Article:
Sensitivities of human jejunum, ileum, proximal colon, and gallbladder to cholecystokinin octapeptide

J. E. Kellow, L. J. Miller, S. F. Phillips, A. C. Haddad, A. R. Zinsmeister, J. W. Charboneau

Research output: Contribution to journalArticle

52 Scopus citations

Abstract

We compared in humans simultaneous motor responses of the jejunum, ileum, proximal colon, and gallbladder (GB) to intravenous cholecystokinin octapeptide (CCK-OP). To gauge the physiological relevance of the doses of CCK-OP, intestinal motility and GB contraction were also quantified after a fatty meal. Eight healthy volunteers participated in both experiments. Six graded, 30-min intravenous infusions had a mean range of 2.2 to 73.2 pmol·kg-1·h-1 of CCK-OP; these spanned from subphysiological (negligible contraction of GB) to pharmacological (producing intestinal symptoms and a 70-99% contraction of GB) levels. CCK-OP inhibited interdigestive cycles of motility, though in some persons fasting patterns persisted with doses of CCK-OP, which produced up to 50% reduction in GB volume. Motility indices of the ileum and proximal colon responded to CCK-OP by decreasing initially but then increasing with larger doses; motility of the jejunum increased gradually at all doses. Judged by the gallbladder's response to food (reduction in volume down from 74 to 29% of original volume), the physiological range of infused CCK-OP was ~5-16 pmol·kg-1·h-1. Within this range of doses of CCK-OP, motility of the jejunum increased, whereas motility of the proximal colon was reduced. These data are consistent with CCK being a 'physiological' mediator of intestinal motility in humans; responses of the intestine to the peptide appear to vary regionally.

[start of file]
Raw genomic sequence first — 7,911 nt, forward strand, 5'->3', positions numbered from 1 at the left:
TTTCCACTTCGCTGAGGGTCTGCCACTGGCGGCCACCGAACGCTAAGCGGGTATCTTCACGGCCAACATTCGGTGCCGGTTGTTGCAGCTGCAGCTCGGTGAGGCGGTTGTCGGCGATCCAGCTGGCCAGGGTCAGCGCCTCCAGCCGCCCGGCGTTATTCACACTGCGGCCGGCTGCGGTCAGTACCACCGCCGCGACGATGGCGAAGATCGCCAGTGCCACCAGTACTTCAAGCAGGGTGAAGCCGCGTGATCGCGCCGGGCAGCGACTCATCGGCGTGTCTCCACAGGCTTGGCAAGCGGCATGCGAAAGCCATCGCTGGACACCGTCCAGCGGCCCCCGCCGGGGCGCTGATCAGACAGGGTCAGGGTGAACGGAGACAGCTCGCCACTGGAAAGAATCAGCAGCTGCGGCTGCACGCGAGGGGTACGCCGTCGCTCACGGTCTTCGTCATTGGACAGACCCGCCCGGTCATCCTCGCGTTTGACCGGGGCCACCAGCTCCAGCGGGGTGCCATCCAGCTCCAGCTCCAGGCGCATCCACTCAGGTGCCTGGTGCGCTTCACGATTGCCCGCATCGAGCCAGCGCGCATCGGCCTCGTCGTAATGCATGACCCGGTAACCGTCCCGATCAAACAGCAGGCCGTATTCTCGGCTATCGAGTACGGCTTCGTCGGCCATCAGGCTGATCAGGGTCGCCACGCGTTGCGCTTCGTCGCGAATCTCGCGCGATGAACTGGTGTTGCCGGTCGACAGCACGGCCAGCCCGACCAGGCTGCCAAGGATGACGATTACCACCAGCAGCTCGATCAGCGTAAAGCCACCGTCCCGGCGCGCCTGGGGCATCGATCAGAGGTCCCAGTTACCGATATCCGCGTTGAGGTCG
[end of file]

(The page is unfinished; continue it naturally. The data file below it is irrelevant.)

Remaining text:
Original languageEnglish (US)
Pages (from-to)G345-G356
JournalAmerican Journal of Physiology - Gastrointestinal and Liver Physiology
Volume252
Issue number3 (15/3)
DOIs
StatePublished - Jan 1 1987

ASJC Scopus subject areas

  • Physiology
  • Hepatology
  • Gastroenterology
  • Physiology (medical)

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